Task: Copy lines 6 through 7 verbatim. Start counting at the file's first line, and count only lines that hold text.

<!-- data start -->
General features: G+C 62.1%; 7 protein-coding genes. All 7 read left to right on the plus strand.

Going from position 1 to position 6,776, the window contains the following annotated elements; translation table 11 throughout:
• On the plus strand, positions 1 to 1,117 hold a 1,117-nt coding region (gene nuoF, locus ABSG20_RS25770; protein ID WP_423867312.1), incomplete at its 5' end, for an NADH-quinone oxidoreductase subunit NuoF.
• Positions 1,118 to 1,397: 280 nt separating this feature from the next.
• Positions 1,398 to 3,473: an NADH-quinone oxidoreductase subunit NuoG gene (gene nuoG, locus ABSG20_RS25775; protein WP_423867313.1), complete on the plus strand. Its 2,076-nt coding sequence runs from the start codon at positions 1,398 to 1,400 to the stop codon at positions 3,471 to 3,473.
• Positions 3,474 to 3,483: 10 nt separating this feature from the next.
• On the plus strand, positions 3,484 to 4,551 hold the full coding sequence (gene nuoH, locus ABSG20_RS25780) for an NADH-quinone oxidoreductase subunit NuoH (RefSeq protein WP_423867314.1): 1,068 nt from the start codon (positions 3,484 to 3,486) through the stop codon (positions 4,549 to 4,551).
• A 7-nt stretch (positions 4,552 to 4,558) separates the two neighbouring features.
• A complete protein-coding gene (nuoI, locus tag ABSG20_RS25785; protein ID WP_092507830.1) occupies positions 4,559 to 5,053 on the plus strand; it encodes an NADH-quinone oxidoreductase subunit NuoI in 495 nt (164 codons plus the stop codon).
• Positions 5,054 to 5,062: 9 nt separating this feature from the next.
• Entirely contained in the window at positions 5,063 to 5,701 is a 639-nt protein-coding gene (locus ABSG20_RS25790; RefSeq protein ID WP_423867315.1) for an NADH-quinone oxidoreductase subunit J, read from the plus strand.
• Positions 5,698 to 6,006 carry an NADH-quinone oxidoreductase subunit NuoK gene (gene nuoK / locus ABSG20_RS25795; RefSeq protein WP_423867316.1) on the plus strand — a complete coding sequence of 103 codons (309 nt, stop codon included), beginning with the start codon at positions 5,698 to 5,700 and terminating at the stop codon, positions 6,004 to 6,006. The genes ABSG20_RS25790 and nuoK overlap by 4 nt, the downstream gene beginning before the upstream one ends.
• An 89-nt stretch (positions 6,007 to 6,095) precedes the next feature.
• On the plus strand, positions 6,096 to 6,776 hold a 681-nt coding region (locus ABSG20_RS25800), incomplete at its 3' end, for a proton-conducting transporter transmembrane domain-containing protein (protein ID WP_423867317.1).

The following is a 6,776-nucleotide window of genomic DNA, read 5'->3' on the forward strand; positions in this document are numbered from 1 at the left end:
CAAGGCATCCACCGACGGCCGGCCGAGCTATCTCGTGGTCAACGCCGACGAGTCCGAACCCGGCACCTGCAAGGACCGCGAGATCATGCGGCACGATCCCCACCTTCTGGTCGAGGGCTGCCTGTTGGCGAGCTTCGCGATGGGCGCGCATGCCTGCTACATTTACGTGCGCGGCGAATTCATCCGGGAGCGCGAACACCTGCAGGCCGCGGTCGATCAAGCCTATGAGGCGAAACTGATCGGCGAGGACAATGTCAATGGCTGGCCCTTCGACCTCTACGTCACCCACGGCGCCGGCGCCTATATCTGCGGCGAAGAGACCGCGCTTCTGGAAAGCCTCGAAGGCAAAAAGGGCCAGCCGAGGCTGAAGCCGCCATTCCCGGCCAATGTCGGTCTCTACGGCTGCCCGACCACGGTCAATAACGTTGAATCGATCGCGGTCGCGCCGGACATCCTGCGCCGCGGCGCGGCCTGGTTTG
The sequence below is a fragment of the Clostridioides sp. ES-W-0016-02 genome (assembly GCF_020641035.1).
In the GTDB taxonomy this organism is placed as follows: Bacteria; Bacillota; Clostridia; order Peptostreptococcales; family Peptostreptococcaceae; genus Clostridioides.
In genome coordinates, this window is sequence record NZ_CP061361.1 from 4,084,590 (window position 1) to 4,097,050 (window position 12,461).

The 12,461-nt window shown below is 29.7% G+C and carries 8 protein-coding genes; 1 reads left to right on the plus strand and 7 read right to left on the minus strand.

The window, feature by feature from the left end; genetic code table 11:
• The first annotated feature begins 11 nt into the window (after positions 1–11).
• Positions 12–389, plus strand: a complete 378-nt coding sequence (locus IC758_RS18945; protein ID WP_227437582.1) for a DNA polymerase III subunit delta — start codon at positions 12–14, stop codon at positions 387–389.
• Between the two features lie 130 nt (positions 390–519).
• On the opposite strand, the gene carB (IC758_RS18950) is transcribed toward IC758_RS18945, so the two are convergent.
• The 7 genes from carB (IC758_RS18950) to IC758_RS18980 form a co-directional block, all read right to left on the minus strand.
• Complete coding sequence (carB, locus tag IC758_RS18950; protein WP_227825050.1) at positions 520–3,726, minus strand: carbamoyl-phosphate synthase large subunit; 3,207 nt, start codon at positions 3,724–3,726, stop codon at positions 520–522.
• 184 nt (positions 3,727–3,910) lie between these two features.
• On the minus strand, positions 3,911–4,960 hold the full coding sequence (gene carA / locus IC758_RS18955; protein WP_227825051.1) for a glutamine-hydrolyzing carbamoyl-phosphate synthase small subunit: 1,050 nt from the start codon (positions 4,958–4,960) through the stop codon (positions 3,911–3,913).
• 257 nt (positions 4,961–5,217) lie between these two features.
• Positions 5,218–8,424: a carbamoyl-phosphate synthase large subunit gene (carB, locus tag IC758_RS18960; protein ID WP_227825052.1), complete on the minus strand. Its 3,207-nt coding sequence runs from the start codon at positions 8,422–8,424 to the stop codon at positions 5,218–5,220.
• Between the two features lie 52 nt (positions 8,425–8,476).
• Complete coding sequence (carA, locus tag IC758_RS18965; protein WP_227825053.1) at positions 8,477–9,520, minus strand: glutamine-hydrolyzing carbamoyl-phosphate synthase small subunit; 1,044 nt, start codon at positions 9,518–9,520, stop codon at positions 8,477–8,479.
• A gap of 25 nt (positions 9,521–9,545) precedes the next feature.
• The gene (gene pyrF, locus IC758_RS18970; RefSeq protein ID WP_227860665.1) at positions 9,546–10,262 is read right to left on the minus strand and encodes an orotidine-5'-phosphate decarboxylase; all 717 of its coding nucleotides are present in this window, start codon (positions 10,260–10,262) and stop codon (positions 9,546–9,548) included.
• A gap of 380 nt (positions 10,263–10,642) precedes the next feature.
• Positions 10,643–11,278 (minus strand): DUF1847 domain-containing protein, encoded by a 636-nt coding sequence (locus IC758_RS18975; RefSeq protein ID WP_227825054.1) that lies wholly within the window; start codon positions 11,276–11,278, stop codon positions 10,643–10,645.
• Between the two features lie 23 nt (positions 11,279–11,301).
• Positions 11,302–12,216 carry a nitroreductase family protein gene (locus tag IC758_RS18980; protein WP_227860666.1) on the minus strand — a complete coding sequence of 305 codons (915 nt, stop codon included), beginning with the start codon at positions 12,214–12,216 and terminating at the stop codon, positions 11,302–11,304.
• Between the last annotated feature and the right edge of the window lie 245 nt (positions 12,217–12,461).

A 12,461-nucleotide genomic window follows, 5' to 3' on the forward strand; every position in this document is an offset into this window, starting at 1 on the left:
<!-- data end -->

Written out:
• Positions 3,474 to 3,483: 10 nt separating this feature from the next.
• On the plus strand, positions 3,484 to 4,551 hold the full coding sequence (gene nuoH, locus ABSG20_RS25780) for an NADH-quinone oxidoreductase subunit NuoH (RefSeq protein WP_423867314.1): 1,068 nt from the start codon (positions 3,484 to 3,486) through the stop codon (positions 4,549 to 4,551).